Peace, security, stability and prosperity that the post-war world has witnessed over the last 75 years are largely due to the rules-based multilateral trading system, which has underlined them. They are now under attack from various quarters.
“The world can no longer afford to keep the World Trade Organisation, which governs the rules-based multilateral trading system, in a ventilator,” said Pradeep Mehta, Secretary General of CUTS International, a global public policy think- and action-tank on trade, regulations and governance.
“As the WTO has effectively been rendered dysfunctional so as to stop it from being misused, there should be a new global compact for its reforms including dispute settlement mechanism so that no countries can take undue advantages,” Mehta argued.
“As an aftermath of the Covid-19 pandemic, a new world is going to unfold and we don’t know as yet how it would look like. Multilateralism per se and trade multilateralism in particular is under a very serious threat. The question is how to deal with this threat when it is needed most. The WTO is in a ventilator and it has to come out of it.”
He was speaking at a webinar held on Wednesday on “What would happen to a world without the WTO?” organised by CUTS International and the Geneva office of the Friedrich Ebert Stiftung.
It was organised as part of the World Trade Forum, a joint initiative of the Robert Schuman Centre for Advanced Studies of the European University Institute, Florence and the World Trade Institute, Berne.
Bernd Lange, a Member of the European Parliament from Germany and Chairman of the European Parliament’s Committee on International Trade, said: “I am convinced that in this Corona pandemic the tendency of undertaking protectionist measures is causing much disruption to trading relations as well as employment worldwide. The world without the WTO may look like more mercantilist.”
“We really need to re-organise the WTO. We have to find a way forward to modernise its rulebook. We have to also look at how digitisation can improve trading relations including its employment generation prospects.”
According to Emily Jones, Associate Professor of Public Policy, Blavatnik School of Government, University of Oxford, “Without the WTO, we will continue to see a transactionalist approach, the outcomes of which depend on differential powers of countries.”
“The starting point for reforming the WTO should be about how we get China to play by the rules. We are seeing recalibration between domestic economic concerns with the requirements of a liberal international economic order. We also need to understand the needs of the poor countries who think that they have not benefited much from the existing trading system.”
“We need a system to enable countries to take different approaches to trade liberalisation and to do it peacefully. We have to create space for new ways to collaborate and not just to focus on negotiating new issues,” she added.
Kimberley Botwright, Community Lead on Global Trade and Investment of the World Economic Forum stressed on the founding objectives of the WTO.
“We need to go back to the Preamble of the MarrakeshAgreement of 1994, which established the WTO and revisit its objectives so as to underline the need for enhancing living standards and for ensuring sustainable development through optimal use of resources,” she added.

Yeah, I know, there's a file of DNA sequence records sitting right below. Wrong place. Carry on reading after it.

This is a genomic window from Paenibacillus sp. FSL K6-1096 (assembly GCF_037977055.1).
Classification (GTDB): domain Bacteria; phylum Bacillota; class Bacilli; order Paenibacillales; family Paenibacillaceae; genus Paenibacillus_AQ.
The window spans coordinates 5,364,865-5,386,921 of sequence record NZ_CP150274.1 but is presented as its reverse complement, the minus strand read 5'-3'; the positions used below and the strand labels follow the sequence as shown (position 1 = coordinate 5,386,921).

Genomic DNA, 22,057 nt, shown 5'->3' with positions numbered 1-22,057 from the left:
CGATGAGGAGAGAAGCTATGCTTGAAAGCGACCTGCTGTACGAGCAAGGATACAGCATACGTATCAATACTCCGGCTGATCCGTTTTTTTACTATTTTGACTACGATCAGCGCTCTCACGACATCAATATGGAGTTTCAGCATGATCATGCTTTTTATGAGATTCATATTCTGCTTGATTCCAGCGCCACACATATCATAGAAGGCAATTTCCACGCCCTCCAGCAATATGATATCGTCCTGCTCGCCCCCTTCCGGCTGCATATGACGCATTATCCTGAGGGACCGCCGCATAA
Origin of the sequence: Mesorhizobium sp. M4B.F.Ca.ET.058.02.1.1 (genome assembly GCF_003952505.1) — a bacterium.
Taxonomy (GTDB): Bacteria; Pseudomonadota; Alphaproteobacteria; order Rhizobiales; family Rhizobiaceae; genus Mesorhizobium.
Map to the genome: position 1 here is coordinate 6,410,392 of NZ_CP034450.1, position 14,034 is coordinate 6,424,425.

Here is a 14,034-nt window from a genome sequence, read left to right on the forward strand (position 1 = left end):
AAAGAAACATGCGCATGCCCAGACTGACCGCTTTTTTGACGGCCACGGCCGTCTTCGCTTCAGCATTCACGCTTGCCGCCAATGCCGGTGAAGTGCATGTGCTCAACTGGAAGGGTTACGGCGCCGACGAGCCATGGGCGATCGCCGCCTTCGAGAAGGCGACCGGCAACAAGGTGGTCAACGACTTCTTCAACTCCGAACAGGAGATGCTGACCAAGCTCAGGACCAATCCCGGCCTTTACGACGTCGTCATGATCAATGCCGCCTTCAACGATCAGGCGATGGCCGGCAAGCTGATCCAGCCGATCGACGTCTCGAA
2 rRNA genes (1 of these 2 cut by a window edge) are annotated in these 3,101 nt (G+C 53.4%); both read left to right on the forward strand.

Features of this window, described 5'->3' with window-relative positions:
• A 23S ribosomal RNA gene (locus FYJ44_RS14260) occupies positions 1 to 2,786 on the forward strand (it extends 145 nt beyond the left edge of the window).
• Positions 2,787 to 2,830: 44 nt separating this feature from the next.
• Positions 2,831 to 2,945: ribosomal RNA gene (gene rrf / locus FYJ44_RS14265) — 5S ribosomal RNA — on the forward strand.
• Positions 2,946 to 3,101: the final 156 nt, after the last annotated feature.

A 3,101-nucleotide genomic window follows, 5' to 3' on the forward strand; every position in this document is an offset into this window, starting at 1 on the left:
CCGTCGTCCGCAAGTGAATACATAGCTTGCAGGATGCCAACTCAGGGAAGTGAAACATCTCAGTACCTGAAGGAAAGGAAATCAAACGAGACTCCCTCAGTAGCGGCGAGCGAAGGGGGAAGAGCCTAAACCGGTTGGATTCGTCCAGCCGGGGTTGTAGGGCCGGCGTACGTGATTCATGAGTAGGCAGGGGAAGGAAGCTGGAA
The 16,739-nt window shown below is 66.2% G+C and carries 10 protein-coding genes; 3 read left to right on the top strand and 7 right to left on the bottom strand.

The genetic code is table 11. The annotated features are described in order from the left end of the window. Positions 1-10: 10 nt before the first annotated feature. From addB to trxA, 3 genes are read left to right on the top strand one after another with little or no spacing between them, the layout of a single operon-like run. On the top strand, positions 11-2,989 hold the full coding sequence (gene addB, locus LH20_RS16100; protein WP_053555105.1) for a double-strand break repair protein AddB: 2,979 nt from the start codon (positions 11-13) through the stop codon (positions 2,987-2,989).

“The question is has the WTO been an effective organisation to meet these objectives. There is no doubt that on an average living standards have gone up. In regard to sustainable development, the situation is not that good.”
“While the scorecard is mixed, can we revisit those objectives under the present system of governance of the multilateral trading system? We need to make systemic changes in the functioning of the WTO so as to address new challenges which are and will arise as an aftermath of the Covid-19 pandemic.”
“A more advanced organisation than what was established in 1995 is required so that we can conduct necessary interfaces between trade and other important subjects such as finance, tax reforms, climate change,” she argued.
Taking part in the deliberations on the need for systemic reforms of the WTO, Mehta argued that we often tend to equate sustainable development with environmental concerns only.
“That is not correct. Economy, equity and environment are three equally important components of sustainable development and we need to see how trade can address them in a balanced manner.”
He also argued for enforceable special and differential treatment provisions in multilateral trade agreements so that poor countries can draw more benefits out of them.
Bipul Chatterjee, Executive Director of CUTS International, underlined the importance of ‘trust-building’ among various countries and interest groups including labour and consumer communities for effectively reforming the functioning of the multilateral trading system. “It can’t be made hostage to a country, which has made a mockery of it over the last two decades.”
Recalling a thesis on reasons behind the coming together of Southeast Asian countries propounded by Kishore Mahbubaniof the National University of Singapore, Chatterjee said that it is the ‘dis-trust’ over an authoritarian, managed trade regime on the part of China will ‘force’ other trading powers including middle powers like India to arrive at a new global compact for a better-governed multilateral trading system in the 21st Century.
“That process has started with the shifting of supply chains away from China,” he argued.
This was the sixth in a series of webinars organised by CUTS International as part of its “Campaign on a World without the WTO”. Based on inputs from these webinars, CUTS will publish a discussion paper, which will be widely circulated among the global community at large.